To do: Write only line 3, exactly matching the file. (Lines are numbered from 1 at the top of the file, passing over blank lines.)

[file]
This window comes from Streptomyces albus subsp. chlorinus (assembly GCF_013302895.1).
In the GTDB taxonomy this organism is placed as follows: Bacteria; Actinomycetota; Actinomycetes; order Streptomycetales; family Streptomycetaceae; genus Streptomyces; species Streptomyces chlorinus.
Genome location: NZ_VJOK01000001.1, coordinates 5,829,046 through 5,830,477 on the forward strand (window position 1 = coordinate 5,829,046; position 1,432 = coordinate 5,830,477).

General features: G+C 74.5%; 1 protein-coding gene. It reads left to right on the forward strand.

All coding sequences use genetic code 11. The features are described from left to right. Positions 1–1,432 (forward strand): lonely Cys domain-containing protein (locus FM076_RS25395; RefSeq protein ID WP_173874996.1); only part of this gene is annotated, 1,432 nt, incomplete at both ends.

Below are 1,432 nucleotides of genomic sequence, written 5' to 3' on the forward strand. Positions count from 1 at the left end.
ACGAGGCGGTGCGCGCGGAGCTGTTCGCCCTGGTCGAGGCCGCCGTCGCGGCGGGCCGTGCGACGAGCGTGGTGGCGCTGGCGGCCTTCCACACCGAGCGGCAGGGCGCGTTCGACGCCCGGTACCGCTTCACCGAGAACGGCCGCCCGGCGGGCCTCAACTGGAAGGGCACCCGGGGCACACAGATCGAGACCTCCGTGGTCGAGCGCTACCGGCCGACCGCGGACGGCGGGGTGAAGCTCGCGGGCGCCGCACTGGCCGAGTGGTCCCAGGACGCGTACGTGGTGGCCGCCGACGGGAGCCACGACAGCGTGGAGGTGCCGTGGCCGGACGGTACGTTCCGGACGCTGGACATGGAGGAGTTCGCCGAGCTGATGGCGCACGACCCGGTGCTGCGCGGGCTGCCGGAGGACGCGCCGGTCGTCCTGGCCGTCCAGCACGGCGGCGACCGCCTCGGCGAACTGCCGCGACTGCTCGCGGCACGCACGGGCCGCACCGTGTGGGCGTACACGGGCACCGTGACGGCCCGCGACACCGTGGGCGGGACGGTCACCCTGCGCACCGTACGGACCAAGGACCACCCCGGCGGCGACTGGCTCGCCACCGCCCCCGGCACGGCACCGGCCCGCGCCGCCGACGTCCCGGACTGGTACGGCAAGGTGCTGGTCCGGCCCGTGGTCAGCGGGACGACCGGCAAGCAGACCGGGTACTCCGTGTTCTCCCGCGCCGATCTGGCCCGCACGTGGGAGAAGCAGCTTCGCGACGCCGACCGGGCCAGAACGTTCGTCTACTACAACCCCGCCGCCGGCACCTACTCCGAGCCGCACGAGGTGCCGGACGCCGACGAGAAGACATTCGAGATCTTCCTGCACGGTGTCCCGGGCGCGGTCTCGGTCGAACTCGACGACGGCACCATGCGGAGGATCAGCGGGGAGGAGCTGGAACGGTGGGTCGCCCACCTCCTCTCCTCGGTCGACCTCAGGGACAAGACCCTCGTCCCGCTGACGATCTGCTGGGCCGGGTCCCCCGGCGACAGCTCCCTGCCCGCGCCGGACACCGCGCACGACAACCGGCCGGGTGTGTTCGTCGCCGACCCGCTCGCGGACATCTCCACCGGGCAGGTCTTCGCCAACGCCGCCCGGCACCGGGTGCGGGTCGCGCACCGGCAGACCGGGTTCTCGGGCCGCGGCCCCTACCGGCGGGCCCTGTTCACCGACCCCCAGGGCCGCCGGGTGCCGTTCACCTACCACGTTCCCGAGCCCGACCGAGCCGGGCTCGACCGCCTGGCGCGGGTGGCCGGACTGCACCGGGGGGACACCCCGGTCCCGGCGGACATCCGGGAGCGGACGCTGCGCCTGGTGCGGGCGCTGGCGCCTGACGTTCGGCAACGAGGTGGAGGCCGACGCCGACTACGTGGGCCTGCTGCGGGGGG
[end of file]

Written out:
Genome location: NZ_VJOK01000001.1, coordinates 5,829,046 through 5,830,477 on the forward strand (window position 1 = coordinate 5,829,046; position 1,432 = coordinate 5,830,477).